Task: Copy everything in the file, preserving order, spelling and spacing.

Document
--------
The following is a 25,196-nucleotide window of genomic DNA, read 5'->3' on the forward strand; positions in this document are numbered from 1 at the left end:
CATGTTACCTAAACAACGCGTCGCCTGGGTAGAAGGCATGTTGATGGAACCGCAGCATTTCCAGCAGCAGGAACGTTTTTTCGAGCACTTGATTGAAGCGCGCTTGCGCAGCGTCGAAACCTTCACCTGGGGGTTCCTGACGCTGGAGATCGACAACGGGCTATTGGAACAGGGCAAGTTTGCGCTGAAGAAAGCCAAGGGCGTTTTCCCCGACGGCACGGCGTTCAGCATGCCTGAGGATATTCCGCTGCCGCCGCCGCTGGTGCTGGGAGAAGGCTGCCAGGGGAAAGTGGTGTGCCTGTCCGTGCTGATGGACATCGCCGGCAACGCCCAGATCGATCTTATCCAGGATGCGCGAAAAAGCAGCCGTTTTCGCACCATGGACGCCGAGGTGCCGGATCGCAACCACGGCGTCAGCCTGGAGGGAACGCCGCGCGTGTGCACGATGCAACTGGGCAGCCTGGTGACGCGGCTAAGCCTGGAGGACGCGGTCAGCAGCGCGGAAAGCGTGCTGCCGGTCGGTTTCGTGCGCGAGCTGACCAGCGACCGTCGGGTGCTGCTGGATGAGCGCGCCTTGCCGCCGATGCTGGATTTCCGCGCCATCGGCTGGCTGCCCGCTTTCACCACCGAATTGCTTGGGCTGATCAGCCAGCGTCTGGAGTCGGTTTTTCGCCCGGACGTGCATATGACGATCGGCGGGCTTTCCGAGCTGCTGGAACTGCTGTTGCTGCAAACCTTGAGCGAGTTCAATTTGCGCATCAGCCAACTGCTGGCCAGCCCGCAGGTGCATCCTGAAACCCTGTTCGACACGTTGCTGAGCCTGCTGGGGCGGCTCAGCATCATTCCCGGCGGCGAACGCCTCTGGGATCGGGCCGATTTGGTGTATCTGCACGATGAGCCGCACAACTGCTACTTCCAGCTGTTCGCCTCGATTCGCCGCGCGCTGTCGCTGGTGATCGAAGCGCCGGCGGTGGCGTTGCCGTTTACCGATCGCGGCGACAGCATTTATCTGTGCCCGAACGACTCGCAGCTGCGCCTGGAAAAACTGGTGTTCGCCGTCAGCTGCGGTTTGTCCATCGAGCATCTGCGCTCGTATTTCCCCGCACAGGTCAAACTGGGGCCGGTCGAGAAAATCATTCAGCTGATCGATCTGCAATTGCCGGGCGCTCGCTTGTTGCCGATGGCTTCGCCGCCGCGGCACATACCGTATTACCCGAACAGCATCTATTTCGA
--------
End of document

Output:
The following is a 25,196-nucleotide window of genomic DNA, read 5'->3' on the forward strand; positions in this document are numbered from 1 at the left end:
CATGTTACCTAAACAACGCGTCGCCTGGGTAGAAGGCATGTTGATGGAACCGCAGCATTTCCAGCAGCAGGAACGTTTTTTCGAGCACTTGATTGAAGCGCGCTTGCGCAGCGTCGAAACCTTCACCTGGGGGTTCCTGACGCTGGAGATCGACAACGGGCTATTGGAACAGGGCAAGTTTGCGCTGAAGAAAGCCAAGGGCGTTTTCCCCGACGGCACGGCGTTCAGCATGCCTGAGGATATTCCGCTGCCGCCGCCGCTGGTGCTGGGAGAAGGCTGCCAGGGGAAAGTGGTGTGCCTGTCCGTGCTGATGGACATCGCCGGCAACGCCCAGATCGATCTTATCCAGGATGCGCGAAAAAGCAGCCGTTTTCGCACCATGGACGCCGAGGTGCCGGATCGCAACCACGGCGTCAGCCTGGAGGGAACGCCGCGCGTGTGCACGATGCAACTGGGCAGCCTGGTGACGCGGCTAAGCCTGGAGGACGCGGTCAGCAGCGCGGAAAGCGTGCTGCCGGTCGGTTTCGTGCGCGAGCTGACCAGCGACCGTCGGGTGCTGCTGGATGAGCGCGCCTTGCCGCCGATGCTGGATTTCCGCGCCATCGGCTGGCTGCCCGCTTTCACCACCGAATTGCTTGGGCTGATCAGCCAGCGTCTGGAGTCGGTTTTTCGCCCGGACGTGCATATGACGATCGGCGGGCTTTCCGAGCTGCTGGAACTGCTGTTGCTGCAAACCTTGAGCGAGTTCAATTTGCGCATCAGCCAACTGCTGGCCAGCCCGCAGGTGCATCCTGAAACCCTGTTCGACACGTTGCTGAGCCTGCTGGGGCGGCTCAGCATCATTCCCGGCGGCGAACGCCTCTGGGATCGGGCCGATTTGGTGTATCTGCACGATGAGCCGCACAACTGCTACTTCCAGCTGTTCGCCTCGATTCGCCGCGCGCTGTCGCTGGTGATCGAAGCGCCGGCGGTGGCGTTGCCGTTTACCGATCGCGGCGACAGCATTTATCTGTGCCCGAACGACTCGCAGCTGCGCCTGGAAAAACTGGTGTTCGCCGTCAGCTGCGGTTTGTCCATCGAGCATCTGCGCTCGTATTTCCCCGCACAGGTCAAACTGGGGCCGGTCGAGAAAATCATTCAGCTGATCGATCTGCAATTGCCGGGCGCTCGCTTGTTGCCGATGGCTTCGCCGCCGCGGCACATACCGTATTACCCGAACAGCATCTATTTCGA